As the Executive Director of an 80-bed assisted living and memory care community, I have seen countless scenarios where children try talking their parent, or parents, into assisted living. Many of these meetings have been successful while some have been disastrous, like the time a family decided not to tell their mother she was moving into our community (and didn’t tell us either, of this decision). Instead, they moved in their mother’s belongings, then dropped her off on her move-in day. Only after this 94-year-old woman pushed her way back out the front door, into the parking lot and ran around in circles as fast as her 94-year-old body could move, while trying to stuff tissues down her throat, did the truth come out.
Obviously, the first, most obvious, step is to make sure to talk to your parent, or parents, about moving him, her, or both of them, into assisted living. After this step, then what? Of those who have experienced the most success, the following steps have proven most helpful:
1 – Make sure all interested parties meet together to get on the same page regarding whether or not this move is necessary.
2 – Remember, this meeting is based on one point: whether or not the parent is safe in his or her home. Make a list of reasons why the parent is no longer safe in his or her home. If the decision is made that the parent is no longer safe, agree on who will meet with the parent, when and where.
3 – Upon meeting with the parent, remember to listen to what the parent is trying to say. What does the parent really mean by what he or she is stating? If a parent says he or she does not want to move into assisted living, ask him or her to help you make a list of the reasons why this is how he or she feels, keeping in mind solutions to each problem listed. Most parents do not want to move into assisted living because they fear being forgotten or dying alone. Touch on these topics while remembering that when a listener takes less than three minutes to respond to the speaker, this usually indicates that the listener is not really listening to understand but listening only to respond. Your first goal should be to understand, so statements such as “I cannot imagine how hard this must be,” are validating to a parent and show you are really listening. Then, reassure him or her that you will be there for him or her, even to the point where you talk about what days and times would be best for your visits. This helps begin to paint a picture for your parent(s) that creates a successful conclusion.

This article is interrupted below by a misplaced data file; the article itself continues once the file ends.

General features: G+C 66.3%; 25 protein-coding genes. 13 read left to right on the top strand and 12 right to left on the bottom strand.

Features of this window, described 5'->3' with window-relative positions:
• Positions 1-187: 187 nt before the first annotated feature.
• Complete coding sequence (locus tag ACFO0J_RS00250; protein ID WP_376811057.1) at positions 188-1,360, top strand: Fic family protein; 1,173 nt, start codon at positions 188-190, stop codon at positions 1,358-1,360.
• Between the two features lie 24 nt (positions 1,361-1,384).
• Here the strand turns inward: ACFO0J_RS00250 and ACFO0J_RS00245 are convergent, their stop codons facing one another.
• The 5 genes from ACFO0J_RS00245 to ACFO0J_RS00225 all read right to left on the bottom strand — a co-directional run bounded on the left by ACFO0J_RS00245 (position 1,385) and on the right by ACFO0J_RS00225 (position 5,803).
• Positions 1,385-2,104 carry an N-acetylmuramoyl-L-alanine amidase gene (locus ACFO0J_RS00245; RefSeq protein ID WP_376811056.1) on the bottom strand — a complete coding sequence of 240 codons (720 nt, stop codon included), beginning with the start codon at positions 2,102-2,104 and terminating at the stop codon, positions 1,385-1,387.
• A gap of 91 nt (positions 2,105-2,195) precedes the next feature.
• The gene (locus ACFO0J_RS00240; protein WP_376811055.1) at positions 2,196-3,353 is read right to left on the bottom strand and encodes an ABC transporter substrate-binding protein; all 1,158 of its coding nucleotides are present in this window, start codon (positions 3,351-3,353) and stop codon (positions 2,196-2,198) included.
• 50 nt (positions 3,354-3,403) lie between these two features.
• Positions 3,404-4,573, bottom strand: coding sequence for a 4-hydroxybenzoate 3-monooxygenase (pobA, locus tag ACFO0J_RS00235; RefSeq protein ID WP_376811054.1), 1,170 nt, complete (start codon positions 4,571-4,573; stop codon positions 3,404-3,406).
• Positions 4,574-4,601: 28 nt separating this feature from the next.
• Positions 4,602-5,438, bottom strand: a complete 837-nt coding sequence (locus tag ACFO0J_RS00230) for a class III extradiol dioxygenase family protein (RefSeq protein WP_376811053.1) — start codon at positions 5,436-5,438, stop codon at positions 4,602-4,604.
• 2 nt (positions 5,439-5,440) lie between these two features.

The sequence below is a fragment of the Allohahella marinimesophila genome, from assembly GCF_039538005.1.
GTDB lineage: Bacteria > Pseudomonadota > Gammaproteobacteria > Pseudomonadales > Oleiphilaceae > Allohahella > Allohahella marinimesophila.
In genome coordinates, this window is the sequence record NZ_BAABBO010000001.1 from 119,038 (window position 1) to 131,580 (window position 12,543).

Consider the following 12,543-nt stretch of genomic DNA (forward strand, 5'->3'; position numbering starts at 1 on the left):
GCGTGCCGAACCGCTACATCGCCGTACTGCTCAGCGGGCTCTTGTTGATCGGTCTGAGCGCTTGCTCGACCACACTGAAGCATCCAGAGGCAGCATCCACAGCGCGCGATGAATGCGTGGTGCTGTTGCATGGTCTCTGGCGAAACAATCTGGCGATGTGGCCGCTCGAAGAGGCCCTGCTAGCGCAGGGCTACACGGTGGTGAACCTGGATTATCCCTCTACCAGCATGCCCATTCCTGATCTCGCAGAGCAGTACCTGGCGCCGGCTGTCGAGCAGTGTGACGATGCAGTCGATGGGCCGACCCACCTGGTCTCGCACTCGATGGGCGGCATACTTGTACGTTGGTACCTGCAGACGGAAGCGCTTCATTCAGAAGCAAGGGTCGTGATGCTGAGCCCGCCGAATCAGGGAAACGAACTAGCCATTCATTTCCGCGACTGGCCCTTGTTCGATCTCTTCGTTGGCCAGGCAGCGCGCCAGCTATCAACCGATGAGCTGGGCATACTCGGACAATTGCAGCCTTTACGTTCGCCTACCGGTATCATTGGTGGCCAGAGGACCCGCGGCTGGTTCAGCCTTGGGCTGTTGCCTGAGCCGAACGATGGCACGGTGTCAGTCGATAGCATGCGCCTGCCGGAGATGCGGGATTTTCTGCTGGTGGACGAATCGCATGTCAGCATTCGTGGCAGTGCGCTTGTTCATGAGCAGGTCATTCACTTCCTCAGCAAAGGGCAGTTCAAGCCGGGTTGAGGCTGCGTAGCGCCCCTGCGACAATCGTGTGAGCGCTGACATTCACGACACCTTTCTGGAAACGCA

4 – Walk with your parent emotionally, then steer him, her or them, into making the safest decision possible, reminding the parent that moving into assisted living is based solely on safety.,